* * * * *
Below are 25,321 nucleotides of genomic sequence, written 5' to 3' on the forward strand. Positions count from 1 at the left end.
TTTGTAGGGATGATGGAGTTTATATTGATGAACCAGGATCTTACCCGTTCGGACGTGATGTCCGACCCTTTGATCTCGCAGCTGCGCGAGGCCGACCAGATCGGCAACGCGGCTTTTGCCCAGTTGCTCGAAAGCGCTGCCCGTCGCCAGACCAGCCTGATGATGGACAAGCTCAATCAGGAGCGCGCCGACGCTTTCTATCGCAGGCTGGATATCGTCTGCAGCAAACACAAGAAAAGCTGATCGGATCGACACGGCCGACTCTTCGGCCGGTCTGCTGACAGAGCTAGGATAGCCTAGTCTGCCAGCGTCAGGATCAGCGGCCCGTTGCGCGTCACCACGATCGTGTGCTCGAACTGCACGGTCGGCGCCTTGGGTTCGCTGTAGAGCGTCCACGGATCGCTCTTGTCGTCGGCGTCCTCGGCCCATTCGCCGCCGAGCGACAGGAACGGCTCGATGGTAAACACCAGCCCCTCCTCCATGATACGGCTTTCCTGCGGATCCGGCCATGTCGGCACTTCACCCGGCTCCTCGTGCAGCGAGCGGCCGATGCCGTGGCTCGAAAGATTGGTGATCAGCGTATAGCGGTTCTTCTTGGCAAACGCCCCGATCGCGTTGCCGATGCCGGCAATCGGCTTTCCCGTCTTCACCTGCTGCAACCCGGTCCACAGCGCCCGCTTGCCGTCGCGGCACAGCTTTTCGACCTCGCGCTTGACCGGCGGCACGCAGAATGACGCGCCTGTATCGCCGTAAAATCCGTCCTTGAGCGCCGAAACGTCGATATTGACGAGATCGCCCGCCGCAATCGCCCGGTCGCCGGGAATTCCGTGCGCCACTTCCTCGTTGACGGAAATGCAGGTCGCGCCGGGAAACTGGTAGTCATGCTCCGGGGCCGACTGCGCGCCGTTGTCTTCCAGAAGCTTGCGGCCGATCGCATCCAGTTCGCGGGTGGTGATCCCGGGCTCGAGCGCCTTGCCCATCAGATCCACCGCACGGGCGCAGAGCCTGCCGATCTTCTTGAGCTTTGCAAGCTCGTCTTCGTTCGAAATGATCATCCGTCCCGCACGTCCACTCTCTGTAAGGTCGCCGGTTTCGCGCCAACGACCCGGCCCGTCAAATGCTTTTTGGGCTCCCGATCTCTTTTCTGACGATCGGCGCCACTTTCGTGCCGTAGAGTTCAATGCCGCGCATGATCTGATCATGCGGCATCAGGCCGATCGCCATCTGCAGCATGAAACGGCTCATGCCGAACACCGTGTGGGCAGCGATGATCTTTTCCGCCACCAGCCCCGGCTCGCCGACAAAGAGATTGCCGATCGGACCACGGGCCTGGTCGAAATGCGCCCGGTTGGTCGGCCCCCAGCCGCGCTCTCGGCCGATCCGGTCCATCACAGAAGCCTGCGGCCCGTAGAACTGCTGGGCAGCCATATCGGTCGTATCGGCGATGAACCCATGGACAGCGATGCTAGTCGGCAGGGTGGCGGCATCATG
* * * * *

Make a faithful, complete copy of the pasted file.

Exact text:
Below are 25,321 nucleotides of genomic sequence, written 5' to 3' on the forward strand. Positions count from 1 at the left end.
TTTGTAGGGATGATGGAGTTTATATTGATGAACCAGGATCTTACCCGTTCGGACGTGATGTCCGACCCTTTGATCTCGCAGCTGCGCGAGGCCGACCAGATCGGCAACGCGGCTTTTGCCCAGTTGCTCGAAAGCGCTGCCCGTCGCCAGACCAGCCTGATGATGGACAAGCTCAATCAGGAGCGCGCCGACGCTTTCTATCGCAGGCTGGATATCGTCTGCAGCAAACACAAGAAAAGCTGATCGGATCGACACGGCCGACTCTTCGGCCGGTCTGCTGACAGAGCTAGGATAGCCTAGTCTGCCAGCGTCAGGATCAGCGGCCCGTTGCGCGTCACCACGATCGTGTGCTCGAACTGCACGGTCGGCGCCTTGGGTTCGCTGTAGAGCGTCCACGGATCGCTCTTGTCGTCGGCGTCCTCGGCCCATTCGCCGCCGAGCGACAGGAACGGCTCGATGGTAAACACCAGCCCCTCCTCCATGATACGGCTTTCCTGCGGATCCGGCCATGTCGGCACTTCACCCGGCTCCTCGTGCAGCGAGCGGCCGATGCCGTGGCTCGAAAGATTGGTGATCAGCGTATAGCGGTTCTTCTTGGCAAACGCCCCGATCGCGTTGCCGATGCCGGCAATCGGCTTTCCCGTCTTCACCTGCTGCAACCCGGTCCACAGCGCCCGCTTGCCGTCGCGGCACAGCTTTTCGACCTCGCGCTTGACCGGCGGCACGCAGAATGACGCGCCTGTATCGCCGTAAAATCCGTCCTTGAGCGCCGAAACGTCGATATTGACGAGATCGCCCGCCGCAATCGCCCGGTCGCCGGGAATTCCGTGCGCCACTTCCTCGTTGACGGAAATGCAGGTCGCGCCGGGAAACTGGTAGTCATGCTCCGGGGCCGACTGCGCGCCGTTGTCTTCCAGAAGCTTGCGGCCGATCGCATCCAGTTCGCGGGTGGTGATCCCGGGCTCGAGCGCCTTGCCCATCAGATCCACCGCACGGGCGCAGAGCCTGCCGATCTTCTTGAGCTTTGCAAGCTCGTCTTCGTTCGAAATGATCATCCGTCCCGCACGTCCACTCTCTGTAAGGTCGCCGGTTTCGCGCCAACGACCCGGCCCGTCAAATGCTTTTTGGGCTCCCGATCTCTTTTCTGACGATCGGCGCCACTTTCGTGCCGTAGAGTTCAATGCCGCGCATGATCTGATCATGCGGCATCAGGCCGATCGCCATCTGCAGCATGAAACGGCTCATGCCGAACACCGTGTGGGCAGCGATGATCTTTTCCGCCACCAGCCCCGGCTCGCCGACAAAGAGATTGCCGATCGGACCACGGGCCTGGTCGAAATGCGCCCGGTTGGTCGGCCCCCAGCCGCGCTCTCGGCCGATCCGGTCCATCACAGAAGCCTGCGGCCCGTAGAACTGCTGGGCAGCCATATCGGTCGTATCGGCGATGAACCCATGGACAGCGATGCTAGTCGGCAGGGTGGCGGCATCATG